Cultural Imperialism (05:16)
See clips of the U.S. Navy training film, "Our Enemy—The Japanese." Hollywood has a track record of depicting minorities in a stereotypical manner, giving white actors access to all lead roles, and changing Asian roles.
Interracial Relationships (05:19)
Nancy Wang Yuen discusses the use of blackface, yellow face, and red face in minstrelsy; it carries over into early Hollywood. The Hays Code forbids romantic suggestions between races on screen; anti-miscegenation laws forbid it in society. Interracial marriages become legal in 1967.
Asian Characters (04:26)
Sessue Hayakawa depicts an exotic, barbarous character in Cecil B. DeMille's "The Cheat." Frank Capra's "The Bitter Tea of General Yen" is about interracial lovers. Fu Manchu and Charlie Chan define Asian stereotypes.
WWII Era Films and Cartoons (06:10)
Movies depict Asians as the enemy and savages. Racist clichés dominate the screen in "Know Your Enemy-Japan." Joseph McBride and Yuen discuss the use of the films as propaganda and entertainment.
Japanese Internment (07:01)
During WWII, over 120,000 Japanese Americans are sent to detention camps; many lose their land and homes. Tamlyn Tomita discusses her family's internment in Manzanar .Some Japanese American men join the U.S. military despite their families' internment.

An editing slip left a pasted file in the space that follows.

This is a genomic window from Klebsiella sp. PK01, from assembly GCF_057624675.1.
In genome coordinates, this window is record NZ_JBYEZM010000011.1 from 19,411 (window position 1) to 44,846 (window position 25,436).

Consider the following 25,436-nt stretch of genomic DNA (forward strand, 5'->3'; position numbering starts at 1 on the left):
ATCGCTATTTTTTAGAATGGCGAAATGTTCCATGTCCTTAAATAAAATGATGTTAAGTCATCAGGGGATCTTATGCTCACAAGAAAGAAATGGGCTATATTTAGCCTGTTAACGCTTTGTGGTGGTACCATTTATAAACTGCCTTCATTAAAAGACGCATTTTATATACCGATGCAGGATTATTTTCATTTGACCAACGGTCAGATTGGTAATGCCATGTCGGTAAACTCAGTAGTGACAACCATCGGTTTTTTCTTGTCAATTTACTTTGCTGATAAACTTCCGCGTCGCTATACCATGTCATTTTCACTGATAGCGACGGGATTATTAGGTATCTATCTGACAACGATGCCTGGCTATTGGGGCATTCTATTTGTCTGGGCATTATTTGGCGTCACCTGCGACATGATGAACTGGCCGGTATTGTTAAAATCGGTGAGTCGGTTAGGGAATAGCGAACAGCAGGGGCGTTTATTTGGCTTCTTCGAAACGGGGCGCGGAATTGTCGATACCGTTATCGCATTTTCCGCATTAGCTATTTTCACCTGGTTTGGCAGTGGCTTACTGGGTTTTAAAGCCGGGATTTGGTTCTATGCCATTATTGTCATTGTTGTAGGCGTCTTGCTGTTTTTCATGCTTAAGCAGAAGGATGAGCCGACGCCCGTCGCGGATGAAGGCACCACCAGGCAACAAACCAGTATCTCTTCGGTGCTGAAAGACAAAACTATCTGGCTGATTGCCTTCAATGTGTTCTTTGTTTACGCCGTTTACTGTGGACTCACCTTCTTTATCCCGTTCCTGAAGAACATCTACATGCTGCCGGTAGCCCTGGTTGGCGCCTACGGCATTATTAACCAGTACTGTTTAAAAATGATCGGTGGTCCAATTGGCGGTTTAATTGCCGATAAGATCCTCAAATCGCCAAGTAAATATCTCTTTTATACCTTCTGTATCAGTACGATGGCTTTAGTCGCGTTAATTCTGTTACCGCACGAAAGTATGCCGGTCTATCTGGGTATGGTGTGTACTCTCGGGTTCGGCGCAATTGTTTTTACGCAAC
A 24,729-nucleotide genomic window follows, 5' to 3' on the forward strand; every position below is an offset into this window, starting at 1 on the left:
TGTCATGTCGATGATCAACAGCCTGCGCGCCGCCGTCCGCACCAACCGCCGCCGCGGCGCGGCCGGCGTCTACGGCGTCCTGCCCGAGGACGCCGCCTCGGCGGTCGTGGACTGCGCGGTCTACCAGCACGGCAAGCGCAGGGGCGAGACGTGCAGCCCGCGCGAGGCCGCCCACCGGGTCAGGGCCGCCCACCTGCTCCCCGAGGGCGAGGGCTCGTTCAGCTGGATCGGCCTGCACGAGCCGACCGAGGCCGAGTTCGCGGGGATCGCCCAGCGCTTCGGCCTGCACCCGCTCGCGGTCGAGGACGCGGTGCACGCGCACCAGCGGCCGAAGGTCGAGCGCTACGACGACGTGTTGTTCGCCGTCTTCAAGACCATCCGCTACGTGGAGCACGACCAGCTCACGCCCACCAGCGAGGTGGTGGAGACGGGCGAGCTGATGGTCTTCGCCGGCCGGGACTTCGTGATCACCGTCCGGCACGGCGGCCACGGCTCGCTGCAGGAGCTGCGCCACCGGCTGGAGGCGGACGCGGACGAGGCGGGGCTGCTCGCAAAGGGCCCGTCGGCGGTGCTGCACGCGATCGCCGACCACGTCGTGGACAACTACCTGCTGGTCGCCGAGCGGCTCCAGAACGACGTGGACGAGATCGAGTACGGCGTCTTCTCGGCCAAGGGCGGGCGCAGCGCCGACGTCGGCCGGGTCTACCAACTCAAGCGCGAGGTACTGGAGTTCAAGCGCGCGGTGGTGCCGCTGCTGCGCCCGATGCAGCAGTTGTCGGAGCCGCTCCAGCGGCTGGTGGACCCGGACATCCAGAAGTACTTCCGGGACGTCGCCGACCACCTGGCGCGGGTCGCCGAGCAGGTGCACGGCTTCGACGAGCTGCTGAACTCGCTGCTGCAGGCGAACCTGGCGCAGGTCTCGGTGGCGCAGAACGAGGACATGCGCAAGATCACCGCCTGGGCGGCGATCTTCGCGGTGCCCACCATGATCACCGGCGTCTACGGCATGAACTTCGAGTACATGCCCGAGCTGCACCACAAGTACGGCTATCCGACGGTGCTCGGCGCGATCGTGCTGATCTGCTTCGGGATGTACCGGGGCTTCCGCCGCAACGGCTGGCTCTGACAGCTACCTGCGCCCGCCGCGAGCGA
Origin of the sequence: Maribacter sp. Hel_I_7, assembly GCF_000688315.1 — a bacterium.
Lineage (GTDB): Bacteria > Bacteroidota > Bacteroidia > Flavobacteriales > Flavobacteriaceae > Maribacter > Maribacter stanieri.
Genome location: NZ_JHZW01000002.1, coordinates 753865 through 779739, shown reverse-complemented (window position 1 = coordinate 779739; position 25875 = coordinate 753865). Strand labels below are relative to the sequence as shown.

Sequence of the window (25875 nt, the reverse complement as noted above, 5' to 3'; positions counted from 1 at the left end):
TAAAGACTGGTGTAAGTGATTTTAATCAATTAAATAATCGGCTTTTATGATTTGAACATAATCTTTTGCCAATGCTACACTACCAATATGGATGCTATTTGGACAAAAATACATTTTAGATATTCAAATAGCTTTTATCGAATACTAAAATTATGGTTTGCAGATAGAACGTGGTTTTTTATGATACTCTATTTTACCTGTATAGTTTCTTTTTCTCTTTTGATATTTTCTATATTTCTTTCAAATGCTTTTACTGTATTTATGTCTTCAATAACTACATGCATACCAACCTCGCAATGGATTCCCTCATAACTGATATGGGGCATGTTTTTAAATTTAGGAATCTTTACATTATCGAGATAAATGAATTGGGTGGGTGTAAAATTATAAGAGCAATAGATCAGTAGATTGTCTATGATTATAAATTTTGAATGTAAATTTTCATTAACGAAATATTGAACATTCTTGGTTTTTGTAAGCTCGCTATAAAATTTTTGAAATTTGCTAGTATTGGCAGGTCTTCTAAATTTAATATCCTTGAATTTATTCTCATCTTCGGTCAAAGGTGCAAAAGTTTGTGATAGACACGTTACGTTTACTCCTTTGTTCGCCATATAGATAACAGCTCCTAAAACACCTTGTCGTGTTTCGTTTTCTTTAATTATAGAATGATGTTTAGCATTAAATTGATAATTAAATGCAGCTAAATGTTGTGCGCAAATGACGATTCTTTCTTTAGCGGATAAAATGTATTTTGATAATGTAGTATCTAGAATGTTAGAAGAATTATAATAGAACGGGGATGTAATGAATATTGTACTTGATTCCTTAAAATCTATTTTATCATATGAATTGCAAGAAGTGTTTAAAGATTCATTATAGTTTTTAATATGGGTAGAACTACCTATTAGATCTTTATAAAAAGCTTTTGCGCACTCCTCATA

Society After WWII (05:45)
The U.S. government places restrictions on Japanese American movements before identifying Japan as an ally; Russia becomes the enemy focus. U.S. soldiers arrive in Okinawa. McBride discusses the U.S. Army's film "Japanese Bride in America."
Fantasy in Hollywood (07:33)
"Sayonara" is a romantic movie about an American soldier and a Takarazuka dancer; geisha are not prostitutes. Experts discuss Hollywood's cliché portrayal of Japanese women and men, and the use of yellow face.
Civil Rights Era Films (04:57)
Tomita reflects on Americans becoming more global and educated. "The Crimson Kimono" depicts a romance between a Japanese American man and a white woman. Samuel Fuller addresses complex social issues in his films.
"Come See the Paradise" (07:01)
In the late 1980s, Tomita acts in the film based on a true story. Experts discuss Asian American representation in Hollywood; film may be the only source of world education for some people. Asian stereotypes have been long-lasting.
Credits: Hollywood and the Yellow Threat (00:39)
Credits: Hollywood and the Yellow Threat
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